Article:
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Americans spend up to 50% of their income on rent due to high housing costs, reveals Harvard study

Harvard study unveils concerning rent payment challenges for Americans, citing the rise of "luxury" buildings as one of the main reasons.

Americans spend up to 50% of their income on rent due to high housing costs, reveals Harvard study
Representative Cover Image Source: Getty Images | Brandon Bell

Housing problems in the United States have become increasingly prominent, affecting millions of Americans. Rising rent costs, limited affordable housing options, and an increasing number of households spending a significant portion of their income on housing expenses have exacerbated the issue, leading to a nationwide crisis that demands urgent attention and solutions. The State of the Nation's Housing 2023 report from Harvard's Joint Center for Housing Studies reveals an unprecedented increase in the number of American renters allocating at least one-third of their income towards rent payments. Currently, 21.6 million households spend over 30% of their pre-tax earnings on rental fees. The study conducted by Harvard also highlights that certain homes are going as far as spending up to 50% of their income on apartments. 

A homeless man sleeps on the sidewalk next to a prepared downtown lot where the new Los Angeles United States Courthouse. Source: Getty Images | David McNew
A homeless man sleeps on the sidewalk next to a prepared downtown lot where the new Los Angeles United States Courthouse. Source: Getty Images | David McNew

 

Daniel McCue, a senior research associate at the Joint Center, stated in the report that housing costs remain well above pre-pandemic levels, thanks to the substantial increases over the last few years." This increase is attributed mainly to the rise of "luxury" buildings, which have replaced more affordable housing options. Over the past two decades, the construction of high-priced apartments, referred to as Class A, has outpaced the construction of affordable housing. In 2022, more than half (51%) of rental construction projects were luxury apartments, compared to just 34% in 2000. This shift towards higher-cost rental units has been observed through Q1 of 2023, according to data from Moody's Analytics. Recent years have witnessed historically low rental vacancy rates, indicating a scarcity of affordable housing options. While the vacancy rate experienced a slight improvement at the start of 2023, rising to 6.4% from the record low of 5.2% in late 2021, it still falls significantly short of the recommended healthy rate of approximately 7% to 8%. This data highlights the ongoing challenge of finding affordable housing solutions for individuals and families in the country.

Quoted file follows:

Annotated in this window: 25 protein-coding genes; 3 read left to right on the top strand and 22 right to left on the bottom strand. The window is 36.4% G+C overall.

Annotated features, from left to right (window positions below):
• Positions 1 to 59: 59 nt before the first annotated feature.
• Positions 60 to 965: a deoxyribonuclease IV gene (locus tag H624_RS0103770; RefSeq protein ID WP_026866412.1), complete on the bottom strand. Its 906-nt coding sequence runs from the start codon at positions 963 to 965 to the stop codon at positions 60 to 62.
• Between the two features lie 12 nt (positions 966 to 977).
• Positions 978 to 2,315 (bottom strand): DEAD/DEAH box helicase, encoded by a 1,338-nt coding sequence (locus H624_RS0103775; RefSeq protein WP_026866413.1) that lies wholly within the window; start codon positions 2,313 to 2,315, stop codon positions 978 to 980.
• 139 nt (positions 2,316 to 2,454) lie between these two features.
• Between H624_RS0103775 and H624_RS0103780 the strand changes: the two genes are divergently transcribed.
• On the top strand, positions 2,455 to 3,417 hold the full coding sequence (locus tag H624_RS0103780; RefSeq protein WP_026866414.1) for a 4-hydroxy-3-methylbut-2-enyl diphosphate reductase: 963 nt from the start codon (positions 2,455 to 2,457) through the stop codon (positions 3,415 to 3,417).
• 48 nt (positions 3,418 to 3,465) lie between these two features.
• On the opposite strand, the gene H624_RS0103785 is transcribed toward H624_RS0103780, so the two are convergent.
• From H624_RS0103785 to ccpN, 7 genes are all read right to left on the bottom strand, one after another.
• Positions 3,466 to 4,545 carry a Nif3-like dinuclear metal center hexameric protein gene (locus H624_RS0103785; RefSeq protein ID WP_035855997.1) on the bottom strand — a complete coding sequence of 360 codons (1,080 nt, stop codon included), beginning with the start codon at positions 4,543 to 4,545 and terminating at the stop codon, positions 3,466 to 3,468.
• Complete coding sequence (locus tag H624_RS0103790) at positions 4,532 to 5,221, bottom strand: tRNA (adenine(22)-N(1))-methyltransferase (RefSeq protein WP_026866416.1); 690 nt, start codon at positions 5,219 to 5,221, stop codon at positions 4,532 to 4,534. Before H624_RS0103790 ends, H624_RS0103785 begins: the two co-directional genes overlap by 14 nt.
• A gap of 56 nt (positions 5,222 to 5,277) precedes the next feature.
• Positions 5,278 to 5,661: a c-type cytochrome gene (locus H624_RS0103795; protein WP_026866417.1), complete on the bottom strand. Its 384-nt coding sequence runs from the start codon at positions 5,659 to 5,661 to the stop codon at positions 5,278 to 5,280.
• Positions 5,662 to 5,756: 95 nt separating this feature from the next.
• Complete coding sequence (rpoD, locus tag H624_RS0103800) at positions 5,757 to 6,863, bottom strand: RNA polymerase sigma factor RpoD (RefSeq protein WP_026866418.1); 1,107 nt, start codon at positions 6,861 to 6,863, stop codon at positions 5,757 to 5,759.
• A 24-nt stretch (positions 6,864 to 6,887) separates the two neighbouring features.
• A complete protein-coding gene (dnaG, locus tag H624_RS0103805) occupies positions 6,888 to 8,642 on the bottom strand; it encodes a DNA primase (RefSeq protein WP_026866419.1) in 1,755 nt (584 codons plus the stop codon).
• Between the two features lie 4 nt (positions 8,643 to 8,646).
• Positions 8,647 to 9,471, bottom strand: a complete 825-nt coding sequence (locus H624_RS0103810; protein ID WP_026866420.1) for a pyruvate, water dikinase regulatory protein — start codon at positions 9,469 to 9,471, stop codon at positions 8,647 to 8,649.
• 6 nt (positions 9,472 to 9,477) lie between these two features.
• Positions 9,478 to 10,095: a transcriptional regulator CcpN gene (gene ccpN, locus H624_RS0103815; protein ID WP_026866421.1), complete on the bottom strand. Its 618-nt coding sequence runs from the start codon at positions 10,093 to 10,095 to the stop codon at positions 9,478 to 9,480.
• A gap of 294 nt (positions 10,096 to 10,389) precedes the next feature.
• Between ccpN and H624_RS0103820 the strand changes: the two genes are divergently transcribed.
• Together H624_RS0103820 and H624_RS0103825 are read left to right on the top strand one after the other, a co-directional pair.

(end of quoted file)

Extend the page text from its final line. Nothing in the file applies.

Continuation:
A building with residential apartments stands in the newly developed and exclusive Hudson Yards neighborhood in Manhattan in New York City. Source: Getty Images | Spencer Platt
A building with residential apartments stands in the newly developed and exclusive Hudson Yards neighborhood in Manhattan in New York City. Source: Getty Images | Spencer Platt

 

Class A buildings, distinguished by their top-of-the-line amenities such as heated pools and gyms, eventually transition into Class B after 10-15 years and then decline to Class C after another 5-10 years. As buildings downgrade from Class A to B and then to C, rental prices typically decrease. However, over the past decade, a shortage of new building constructions has resulted in a limited number of apartments transitioning to lower tiers. This scarcity has contributed to the lack of housing options in the lower rental price ranges.

With the increasing number of Class A buildings in the rental market, the proportion of older and more affordable apartments categorized as Class B and C has significantly diminished. Over the past two decades, the share of these types of units has decreased from 66% in 2001 to 49% in Q1 2021, as reported by Moody's. The current situation may persist because, often, luxury apartments are the most financially viable choice for developers. Most construction expenses are allocated to land acquisition, building materials, and permits while incorporating upscale finishes does not significantly escalate costs but can potentially attract higher rental income. Because of this, developers prioritize fancy apartments, continuing the housing crisis.

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